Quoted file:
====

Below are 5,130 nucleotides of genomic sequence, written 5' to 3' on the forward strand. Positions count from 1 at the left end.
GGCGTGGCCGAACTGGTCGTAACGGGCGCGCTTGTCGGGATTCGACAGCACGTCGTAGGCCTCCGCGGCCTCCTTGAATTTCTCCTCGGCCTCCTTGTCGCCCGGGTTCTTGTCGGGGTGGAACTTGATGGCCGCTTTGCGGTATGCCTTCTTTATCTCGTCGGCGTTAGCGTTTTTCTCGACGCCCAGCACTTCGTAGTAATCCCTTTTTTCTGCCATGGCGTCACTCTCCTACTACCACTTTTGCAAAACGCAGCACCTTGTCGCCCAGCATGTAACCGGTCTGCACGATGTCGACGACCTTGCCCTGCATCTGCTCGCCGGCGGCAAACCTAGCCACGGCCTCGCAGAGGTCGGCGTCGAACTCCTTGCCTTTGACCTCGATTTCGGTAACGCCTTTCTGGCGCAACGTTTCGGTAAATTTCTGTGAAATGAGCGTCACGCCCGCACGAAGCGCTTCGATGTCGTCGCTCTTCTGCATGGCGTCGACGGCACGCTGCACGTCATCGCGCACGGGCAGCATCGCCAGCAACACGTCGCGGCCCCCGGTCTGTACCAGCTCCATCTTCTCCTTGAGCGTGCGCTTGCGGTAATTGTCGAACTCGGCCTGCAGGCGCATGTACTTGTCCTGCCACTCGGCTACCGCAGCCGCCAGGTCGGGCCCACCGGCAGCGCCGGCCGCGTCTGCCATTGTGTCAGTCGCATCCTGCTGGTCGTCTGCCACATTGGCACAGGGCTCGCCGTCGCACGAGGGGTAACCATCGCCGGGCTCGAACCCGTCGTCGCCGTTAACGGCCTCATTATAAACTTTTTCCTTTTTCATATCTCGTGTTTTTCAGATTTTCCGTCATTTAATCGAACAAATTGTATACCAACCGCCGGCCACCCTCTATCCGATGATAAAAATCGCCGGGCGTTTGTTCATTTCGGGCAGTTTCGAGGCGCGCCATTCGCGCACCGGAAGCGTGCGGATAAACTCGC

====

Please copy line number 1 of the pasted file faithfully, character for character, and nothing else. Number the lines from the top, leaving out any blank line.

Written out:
Below are 5,130 nucleotides of genomic sequence, written 5' to 3' on the forward strand. Positions count from 1 at the left end.